This year’s Thanksgiving is about a lot more than elastic waistbands and gravy boats (but don’t worry--they’re still incredibly relevant). Not that there’s really ever a time where politics won’t interrupt holiday celebrations, but this year in particular brings us a multitude of political issues that are begging (for good reason) to be addressed at the dinner table. One such issue, the Dakota Access Pipeline and the band of Standing Rock water protectors who oppose it, is a touch too familiar to ignore this Turkey Day, considering the holiday’s origins. In case third grade social studies failed you the way it failed me, Thanksgiving was actually borne of the genocide of Native Americans for wealth and power gain, not the peaceful exchange of corn and ideas between white and brown pals a la the preferred history taught in schools. Oopsy daisy, Mr. Clean’s Magic Eraser is meant for our tiles, not our past! Cleaning supplies and politics of our nation’s history aside, we are experiencing a cultural moment right now where Native Americans are again being terrorized by those with power, this time over access to water and environmental integrity. Long story short: Energy Transfer Partners (ETP) and Sunoco--two U.S. pipeline giants--were granted access to build a pipeline on tribal land that is likely to leak oil and other hazardous waste into the nearby river, which is the main water source for the Standing Rock Sioux Tribe. The construction is also expected to damage or ruin ancient and sacred burial grounds. *Clueless voice* Ummm, this situation is Sioux bad, I could scream.
THINX has covered the story as it's unfolded, but this week the controversy turned a new corner, as the police brutality against the Sioux Nation water protectors and allies--who have been camped out for months, almost entirely peacefully protesting the construction--escalated to unthinkable (and freezing) degrees. Between reports from police that protesters had been throwing rocks at them, and reports from the protectors that police had been firing rubber bullets and tear gas at them, there is clearly a lot of finger-pointing back and forth. Luckily for us, the observers, there’s video footage to help us determine what was actually going on at Standing Rock this past week, and the images are disturbing. On top of rubber bullets and tear gas, the police drenched demonstrators on Sunday night with industrial hoses--as late-November, North Dakota temperatures dipped below 20 degrees overnight.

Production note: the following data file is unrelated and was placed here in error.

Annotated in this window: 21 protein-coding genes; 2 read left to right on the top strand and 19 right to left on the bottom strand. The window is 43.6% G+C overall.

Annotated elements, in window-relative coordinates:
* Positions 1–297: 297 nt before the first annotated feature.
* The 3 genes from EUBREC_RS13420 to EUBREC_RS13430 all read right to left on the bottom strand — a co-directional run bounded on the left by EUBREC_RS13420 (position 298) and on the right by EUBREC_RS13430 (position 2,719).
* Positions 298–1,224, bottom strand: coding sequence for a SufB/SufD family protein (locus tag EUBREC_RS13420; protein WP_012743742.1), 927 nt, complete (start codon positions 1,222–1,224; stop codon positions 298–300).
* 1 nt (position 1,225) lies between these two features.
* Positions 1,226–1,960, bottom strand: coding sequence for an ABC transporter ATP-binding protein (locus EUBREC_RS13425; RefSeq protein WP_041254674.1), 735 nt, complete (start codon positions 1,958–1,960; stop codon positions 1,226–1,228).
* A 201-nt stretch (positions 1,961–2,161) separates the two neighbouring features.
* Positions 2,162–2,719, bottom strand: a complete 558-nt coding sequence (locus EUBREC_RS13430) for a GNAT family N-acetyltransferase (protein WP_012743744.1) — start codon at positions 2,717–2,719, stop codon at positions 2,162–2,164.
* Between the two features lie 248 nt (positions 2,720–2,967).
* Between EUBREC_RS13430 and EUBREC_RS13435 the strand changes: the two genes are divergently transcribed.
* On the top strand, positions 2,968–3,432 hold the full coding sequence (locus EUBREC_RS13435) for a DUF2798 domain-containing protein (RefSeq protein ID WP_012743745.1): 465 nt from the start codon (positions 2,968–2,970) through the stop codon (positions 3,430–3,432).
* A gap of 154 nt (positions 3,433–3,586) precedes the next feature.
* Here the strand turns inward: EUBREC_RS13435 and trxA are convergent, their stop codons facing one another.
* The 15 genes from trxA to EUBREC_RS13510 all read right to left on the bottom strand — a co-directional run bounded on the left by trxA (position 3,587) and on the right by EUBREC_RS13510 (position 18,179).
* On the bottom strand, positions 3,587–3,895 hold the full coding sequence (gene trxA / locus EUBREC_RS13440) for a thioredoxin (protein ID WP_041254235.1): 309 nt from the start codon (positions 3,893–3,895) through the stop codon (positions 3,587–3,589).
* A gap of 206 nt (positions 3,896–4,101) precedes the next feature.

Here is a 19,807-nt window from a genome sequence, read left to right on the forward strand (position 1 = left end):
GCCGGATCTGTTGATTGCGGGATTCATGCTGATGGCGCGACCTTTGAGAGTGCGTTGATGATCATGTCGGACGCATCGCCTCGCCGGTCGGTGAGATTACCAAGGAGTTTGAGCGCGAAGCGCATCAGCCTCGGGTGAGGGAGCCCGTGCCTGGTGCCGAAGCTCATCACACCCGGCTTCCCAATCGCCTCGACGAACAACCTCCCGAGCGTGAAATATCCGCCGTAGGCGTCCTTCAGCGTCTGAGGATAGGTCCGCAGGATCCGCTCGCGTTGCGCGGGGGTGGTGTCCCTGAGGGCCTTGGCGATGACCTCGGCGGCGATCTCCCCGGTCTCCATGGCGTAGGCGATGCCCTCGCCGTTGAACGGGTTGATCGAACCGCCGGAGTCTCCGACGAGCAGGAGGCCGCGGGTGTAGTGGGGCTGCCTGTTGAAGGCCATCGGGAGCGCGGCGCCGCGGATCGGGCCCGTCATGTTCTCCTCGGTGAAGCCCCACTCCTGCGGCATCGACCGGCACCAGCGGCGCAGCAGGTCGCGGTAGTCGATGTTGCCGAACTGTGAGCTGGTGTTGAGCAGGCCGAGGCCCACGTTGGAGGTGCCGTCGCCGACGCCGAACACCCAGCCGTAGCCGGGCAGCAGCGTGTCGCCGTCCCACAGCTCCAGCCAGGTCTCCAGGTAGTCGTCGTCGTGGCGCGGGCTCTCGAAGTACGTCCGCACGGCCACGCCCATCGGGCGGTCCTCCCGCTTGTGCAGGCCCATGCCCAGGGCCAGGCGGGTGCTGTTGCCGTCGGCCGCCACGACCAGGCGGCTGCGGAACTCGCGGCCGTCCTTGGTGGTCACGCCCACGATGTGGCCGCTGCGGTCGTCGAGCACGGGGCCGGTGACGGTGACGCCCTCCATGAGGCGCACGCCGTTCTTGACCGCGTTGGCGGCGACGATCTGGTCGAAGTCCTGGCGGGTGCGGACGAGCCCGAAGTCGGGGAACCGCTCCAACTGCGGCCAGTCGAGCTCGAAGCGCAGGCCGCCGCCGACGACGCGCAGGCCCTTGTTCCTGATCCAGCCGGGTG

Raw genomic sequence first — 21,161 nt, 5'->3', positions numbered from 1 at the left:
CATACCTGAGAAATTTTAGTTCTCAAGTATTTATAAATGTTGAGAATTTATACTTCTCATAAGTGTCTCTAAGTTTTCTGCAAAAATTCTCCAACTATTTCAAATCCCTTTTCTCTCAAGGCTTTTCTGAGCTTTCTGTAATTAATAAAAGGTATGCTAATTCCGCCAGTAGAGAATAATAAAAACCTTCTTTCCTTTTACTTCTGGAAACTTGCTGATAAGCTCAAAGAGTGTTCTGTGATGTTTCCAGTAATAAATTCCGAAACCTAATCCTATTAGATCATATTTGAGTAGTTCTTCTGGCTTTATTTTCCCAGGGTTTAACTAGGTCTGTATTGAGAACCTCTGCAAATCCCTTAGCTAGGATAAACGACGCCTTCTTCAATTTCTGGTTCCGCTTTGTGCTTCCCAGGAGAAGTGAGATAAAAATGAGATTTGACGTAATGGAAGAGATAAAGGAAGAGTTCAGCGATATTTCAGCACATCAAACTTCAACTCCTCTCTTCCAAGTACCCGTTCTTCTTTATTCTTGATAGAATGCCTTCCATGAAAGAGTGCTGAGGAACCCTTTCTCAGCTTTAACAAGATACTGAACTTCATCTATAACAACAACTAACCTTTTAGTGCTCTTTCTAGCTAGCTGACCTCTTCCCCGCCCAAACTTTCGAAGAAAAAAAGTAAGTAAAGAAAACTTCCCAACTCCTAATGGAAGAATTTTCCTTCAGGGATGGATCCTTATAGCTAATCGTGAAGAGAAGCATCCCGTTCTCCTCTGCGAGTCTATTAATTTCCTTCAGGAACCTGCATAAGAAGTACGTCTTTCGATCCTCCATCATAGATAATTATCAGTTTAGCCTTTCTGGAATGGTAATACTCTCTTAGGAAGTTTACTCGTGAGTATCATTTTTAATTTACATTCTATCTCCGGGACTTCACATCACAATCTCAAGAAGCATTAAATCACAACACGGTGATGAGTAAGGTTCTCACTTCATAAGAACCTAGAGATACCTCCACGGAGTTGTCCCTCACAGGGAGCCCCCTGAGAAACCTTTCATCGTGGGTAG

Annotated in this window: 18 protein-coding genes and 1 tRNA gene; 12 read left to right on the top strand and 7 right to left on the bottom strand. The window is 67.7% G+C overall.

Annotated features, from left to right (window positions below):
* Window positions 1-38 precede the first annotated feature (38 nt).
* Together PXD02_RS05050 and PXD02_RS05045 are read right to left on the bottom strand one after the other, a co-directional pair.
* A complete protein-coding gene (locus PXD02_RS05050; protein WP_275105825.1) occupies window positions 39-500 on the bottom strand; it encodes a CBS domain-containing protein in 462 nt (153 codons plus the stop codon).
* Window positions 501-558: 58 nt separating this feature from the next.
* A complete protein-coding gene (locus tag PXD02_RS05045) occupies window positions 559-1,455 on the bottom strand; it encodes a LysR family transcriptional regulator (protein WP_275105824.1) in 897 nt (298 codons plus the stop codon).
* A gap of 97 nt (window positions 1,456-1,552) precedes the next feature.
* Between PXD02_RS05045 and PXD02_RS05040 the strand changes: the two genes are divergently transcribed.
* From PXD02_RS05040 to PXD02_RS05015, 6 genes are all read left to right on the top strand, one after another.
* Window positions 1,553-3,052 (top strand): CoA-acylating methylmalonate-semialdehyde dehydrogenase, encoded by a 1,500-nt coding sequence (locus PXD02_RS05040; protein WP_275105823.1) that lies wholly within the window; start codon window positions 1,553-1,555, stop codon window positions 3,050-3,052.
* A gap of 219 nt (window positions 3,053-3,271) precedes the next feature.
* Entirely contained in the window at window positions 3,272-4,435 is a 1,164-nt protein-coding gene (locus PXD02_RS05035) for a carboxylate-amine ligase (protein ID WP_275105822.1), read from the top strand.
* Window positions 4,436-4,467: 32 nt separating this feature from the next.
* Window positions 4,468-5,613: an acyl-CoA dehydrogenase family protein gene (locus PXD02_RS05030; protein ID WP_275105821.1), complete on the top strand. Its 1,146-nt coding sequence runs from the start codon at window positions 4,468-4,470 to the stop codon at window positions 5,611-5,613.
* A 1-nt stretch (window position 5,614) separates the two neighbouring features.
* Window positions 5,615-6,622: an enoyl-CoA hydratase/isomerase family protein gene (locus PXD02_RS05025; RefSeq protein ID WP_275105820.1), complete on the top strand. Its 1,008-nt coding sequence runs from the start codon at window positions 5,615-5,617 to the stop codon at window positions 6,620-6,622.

Reports have shown that upwards of 160 people, of 400 protesters, were injured on Sunday night due to police action, and at least seven were hospitalized with head injuries.
And even with video footage, it can be difficult to decipher exactly what is going on when the police and the demonstrators are sparring in the dark. What is not difficult to decipher, however, is the symbolic significance of this abuse against Native Americans during the week in which we celebrate a holiday carved out of colonialism and exploitation. But hey! It’s true, Thanksgiving is my #1 favorite day of the year. My dad went to culinary school, and on days where we have an excuse to eat a ton of delicious food, we pull out all the stops. TBH, you’ve never known magic like my mom’s mashed potatoes, K? I am grateful that Thanksgiving for me, as a comfortable, white, middle class person, is simply a time for celebration and family bonding (and probably a little yelling and/or crying because we’re mega political but it’s fine! We’re fine!) This holiday means different things to different people, and it would be a waste of an opportunity for cultural growth if we were to ignore the centuries-long plight of Native Americans in their homeland, here on the soil we all call ours. History is repeating itself in front of our eyes, and the least we can do is watch while it happens instead of turning away. At THINX, we stand with Standing Rock. #NoDAPL
Donate to Standing Rock here to support the efforts of those on the front lines protecting their right to water. Yay, holiday spirit!